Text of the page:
Unblinking Eye
The Browning 1910 and the Bufalo

The Browning 1910
and a Spanish Copy, the Bufalo

by Ed Buffaloe

Browning 1910, top right; and Bufalo, bottom leftJust as the Model 1900 FN Browning, the first .32 caliber self-loading pistol ever made, set off a wave of imitations, so did the Model 1910 Browning which, with the Colt 1911,  is one of the most copied pistols of the 20th century (think Bayard, Bufalo, Danton, DWM, Melior, and the Czech Praga).  The Model 1910 was one of the first production self-loading pistols with the recoil spring around the barrel.  Like the Colt 1903 Pocket Model (also designed by John Moses Browning), it had a grip safety and a thumb-operated manual safety, and added a magazine disconnect safety as well.  The Model 1910 was manufactured continuously from 1912 to 1983, and is still highly regarded for its accuracy and reliability.

Most sources state that the Bufalo was manufactured by Gabilando y Cia from 1919 to 1925, and there is a Bufalo in the Museo de la Industria Armera in Eibar which is stated to have been made by Gabilando y Cia of Eibar under contract with Beristain y Cia; production began in 1920.  An advertisement in a 1922 catalog states that the gun is distributed by Beristain y Cia of Barcelona. 

The Browning and the Bufalo look very similar, but obviously the maker was trying to avoid infringing FN patents.  Gabilando produced a similar (but apparently not identical) pistol called the Danton between 1925 and 1933.  The Danton was also made in a smaller .25 caliber version.  (After 1931, Gabilando made pistols primarily under the Llama trade name, most of which were based on the Colt Model 1911, another design by John M. Browning.)  

Both of these pistols are quite reliable with hardball ammunition.  They both occasionally have trouble feeding hollow-point ammunition, but this isn’t unexpected since they were produced prior to the advent of hollow points.  Browning was somewhat fanatic about making his weapons handle all sorts of ammunition.  I was stunned by the accuracy of the Browning.  The other two guns I tested produced 3 inch groups at ten yards, and are certainly accurate enough for self defense, but the Browning’s group was hardly more than an inch across.  (I threw in the Walther Model 4 here because it is a very similar .32 caliber handgun from the same era.)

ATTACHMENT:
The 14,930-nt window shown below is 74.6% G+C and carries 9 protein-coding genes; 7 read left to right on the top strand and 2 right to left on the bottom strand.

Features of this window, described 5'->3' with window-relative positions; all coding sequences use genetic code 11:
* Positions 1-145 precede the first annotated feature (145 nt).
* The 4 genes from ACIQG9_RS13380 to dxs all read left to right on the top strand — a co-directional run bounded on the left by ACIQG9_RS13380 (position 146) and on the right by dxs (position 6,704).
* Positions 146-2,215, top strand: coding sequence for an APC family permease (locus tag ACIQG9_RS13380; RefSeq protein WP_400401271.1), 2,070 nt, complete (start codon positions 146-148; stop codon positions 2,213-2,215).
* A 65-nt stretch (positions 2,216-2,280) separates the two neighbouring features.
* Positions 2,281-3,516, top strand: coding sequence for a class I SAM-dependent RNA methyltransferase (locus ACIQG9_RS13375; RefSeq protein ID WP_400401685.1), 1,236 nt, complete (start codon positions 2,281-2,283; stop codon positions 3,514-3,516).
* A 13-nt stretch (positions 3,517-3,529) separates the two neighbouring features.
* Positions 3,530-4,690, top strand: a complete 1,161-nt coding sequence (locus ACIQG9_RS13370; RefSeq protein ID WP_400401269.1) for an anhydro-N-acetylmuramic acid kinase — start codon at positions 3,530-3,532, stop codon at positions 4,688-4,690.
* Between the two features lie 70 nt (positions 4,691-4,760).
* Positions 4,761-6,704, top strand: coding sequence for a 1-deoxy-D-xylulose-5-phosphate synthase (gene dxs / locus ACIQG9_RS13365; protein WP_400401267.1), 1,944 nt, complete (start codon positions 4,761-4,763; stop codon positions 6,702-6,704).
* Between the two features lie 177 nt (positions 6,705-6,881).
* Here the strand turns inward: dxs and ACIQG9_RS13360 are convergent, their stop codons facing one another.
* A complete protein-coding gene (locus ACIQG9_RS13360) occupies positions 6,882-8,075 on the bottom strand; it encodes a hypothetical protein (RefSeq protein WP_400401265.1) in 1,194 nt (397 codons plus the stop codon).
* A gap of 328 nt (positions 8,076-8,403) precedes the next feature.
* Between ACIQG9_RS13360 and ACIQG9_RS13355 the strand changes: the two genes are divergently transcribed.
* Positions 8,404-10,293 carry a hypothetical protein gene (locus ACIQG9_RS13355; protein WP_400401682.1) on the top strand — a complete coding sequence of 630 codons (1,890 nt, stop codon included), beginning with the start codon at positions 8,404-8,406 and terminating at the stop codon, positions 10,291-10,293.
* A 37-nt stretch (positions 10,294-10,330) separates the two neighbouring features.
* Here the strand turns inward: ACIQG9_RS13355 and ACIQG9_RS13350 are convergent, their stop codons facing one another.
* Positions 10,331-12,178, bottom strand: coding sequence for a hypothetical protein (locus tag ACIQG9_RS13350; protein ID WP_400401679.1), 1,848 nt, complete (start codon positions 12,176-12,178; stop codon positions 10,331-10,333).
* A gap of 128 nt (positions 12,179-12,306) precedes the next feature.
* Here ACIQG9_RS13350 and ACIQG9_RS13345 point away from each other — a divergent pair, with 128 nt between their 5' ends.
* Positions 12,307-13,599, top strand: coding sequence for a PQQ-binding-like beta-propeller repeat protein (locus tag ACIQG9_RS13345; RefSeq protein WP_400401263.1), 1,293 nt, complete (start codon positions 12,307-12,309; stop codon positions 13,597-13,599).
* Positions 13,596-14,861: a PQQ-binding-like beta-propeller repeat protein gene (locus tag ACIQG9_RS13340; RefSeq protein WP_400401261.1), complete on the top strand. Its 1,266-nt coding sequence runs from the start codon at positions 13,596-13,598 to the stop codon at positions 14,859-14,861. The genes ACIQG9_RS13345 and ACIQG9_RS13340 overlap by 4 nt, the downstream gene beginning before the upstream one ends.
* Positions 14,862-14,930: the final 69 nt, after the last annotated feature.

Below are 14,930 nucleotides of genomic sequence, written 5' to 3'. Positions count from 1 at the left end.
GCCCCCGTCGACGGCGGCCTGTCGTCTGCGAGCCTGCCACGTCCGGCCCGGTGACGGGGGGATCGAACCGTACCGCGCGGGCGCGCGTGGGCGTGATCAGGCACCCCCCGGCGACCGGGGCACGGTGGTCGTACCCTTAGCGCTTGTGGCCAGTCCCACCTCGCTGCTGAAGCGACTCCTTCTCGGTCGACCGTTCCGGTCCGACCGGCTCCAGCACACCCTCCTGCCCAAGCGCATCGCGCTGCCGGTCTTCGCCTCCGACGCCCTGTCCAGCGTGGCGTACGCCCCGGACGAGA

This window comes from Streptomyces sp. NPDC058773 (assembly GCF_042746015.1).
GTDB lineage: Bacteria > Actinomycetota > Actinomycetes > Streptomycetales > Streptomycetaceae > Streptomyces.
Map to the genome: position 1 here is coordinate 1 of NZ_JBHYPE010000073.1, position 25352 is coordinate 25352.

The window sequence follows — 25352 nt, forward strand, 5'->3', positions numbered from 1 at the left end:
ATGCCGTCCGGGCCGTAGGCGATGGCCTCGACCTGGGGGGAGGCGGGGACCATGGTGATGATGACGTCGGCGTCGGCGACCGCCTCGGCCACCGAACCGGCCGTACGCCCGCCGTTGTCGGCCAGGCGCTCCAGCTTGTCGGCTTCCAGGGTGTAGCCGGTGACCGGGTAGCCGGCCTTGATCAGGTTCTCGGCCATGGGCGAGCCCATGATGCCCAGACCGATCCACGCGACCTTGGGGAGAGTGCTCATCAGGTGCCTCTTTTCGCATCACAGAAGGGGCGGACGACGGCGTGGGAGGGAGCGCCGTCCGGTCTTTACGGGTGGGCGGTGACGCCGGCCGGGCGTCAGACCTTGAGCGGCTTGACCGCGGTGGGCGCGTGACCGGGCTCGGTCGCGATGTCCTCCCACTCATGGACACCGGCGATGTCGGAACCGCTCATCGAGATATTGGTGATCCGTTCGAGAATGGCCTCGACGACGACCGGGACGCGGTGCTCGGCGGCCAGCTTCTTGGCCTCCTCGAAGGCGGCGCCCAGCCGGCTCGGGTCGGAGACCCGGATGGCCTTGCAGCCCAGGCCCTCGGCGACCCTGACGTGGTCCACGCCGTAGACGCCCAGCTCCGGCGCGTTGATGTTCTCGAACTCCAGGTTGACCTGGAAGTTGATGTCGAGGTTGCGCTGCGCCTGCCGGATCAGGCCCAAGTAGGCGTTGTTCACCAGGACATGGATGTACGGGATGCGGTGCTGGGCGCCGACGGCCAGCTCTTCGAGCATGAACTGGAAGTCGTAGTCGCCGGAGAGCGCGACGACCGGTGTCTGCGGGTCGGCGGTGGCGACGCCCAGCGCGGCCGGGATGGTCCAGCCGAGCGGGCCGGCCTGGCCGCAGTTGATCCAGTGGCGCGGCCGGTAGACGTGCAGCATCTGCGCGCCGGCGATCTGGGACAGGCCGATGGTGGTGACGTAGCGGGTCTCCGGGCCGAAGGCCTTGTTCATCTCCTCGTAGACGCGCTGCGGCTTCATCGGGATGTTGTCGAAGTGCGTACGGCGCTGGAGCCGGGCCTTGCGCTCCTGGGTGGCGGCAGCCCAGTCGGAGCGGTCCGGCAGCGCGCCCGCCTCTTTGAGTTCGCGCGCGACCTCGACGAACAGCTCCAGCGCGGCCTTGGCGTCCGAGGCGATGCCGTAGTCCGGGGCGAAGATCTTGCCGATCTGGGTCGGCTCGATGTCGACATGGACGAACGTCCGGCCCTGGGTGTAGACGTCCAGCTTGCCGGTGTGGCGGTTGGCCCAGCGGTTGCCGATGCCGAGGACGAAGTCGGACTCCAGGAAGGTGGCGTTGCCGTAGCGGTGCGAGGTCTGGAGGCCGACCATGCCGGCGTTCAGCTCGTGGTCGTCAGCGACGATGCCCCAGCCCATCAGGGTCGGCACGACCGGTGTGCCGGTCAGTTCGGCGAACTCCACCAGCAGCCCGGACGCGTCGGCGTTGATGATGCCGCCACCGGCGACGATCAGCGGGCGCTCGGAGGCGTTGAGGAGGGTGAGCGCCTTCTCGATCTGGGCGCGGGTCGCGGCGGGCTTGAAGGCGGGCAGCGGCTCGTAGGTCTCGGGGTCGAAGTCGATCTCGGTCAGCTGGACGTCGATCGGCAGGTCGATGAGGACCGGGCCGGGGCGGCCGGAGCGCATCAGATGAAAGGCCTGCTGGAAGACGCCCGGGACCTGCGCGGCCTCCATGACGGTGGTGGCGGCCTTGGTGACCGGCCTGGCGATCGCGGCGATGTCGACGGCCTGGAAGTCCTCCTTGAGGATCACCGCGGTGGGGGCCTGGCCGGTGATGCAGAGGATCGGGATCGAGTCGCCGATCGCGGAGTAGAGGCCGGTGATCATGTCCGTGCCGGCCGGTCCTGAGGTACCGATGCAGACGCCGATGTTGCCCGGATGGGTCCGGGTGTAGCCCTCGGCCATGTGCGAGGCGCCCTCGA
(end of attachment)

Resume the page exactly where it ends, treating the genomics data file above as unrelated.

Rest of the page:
One inch group, Browning

Browning Model 1910

3 inch group, Bufalo


3 inch group, Walther

Walther Model 4

5 Shot Groups, Cor Bon 60 Gr JHP, 10 Yards

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1910 Browning


Walther Model 4


7.65mm / .32 ACP

7.65mm / .32 ACP

7.65mm / .32 ACP

Magazine Capacity

7 rounds

7 rounds

8 rounds

Overall Length

6 inches / 153mm

6.11 inches / 155.3mm

5.94 inches / 151mm

Overall Height

3.91 inches / 99.4mm

3.85 inches / 97.8mm

4.05 inches / 102.9mm

Grip Depth at Base

1.67 inches / 42.4mm

1.84 inches / 46.8mm

1.62 inches / 41.2mm

Barrel Length

3.44 inches / 87.5mm

3.42 inches / 86.9mm

3.46 inches / 88mm

Slide Width

.8 inches / 20.3mm

.8 inches / 20.4mm

.8 inches / 20.5mm

Weight Empty

19.6 ounces / 554.8g

21.52 ounces / 609g

18.42 ounces / 521.2g

All three pistols are single action only.  The Walther and the Bufalo have internal hammers, whereas the Browning utilizes a striker.  The Walther has no grip safety.


This catalog advertisement touts the gun as having a triple safety and calls it the New Model 1922.
It also says “Ten shots in a few seconds,” obviously a reference to the 1907 Savage slogan--the only problem being that the Bufalo only holds a maximum of 8 cartridges.

Copyright 2007 by Ed Buffaloe.  All rights reserved.


John M. Browning, American Gunmaker, John Browning and Curt Gentry, Doubleday & Co., 1964.
Spanish Handguns, by Gene Gangarosa Jr., Stoeger Publishing Co., 2001.
The Walther Handgun Story, by Gene Gangarosa Jr., Stoeger Publishing Co., 1999

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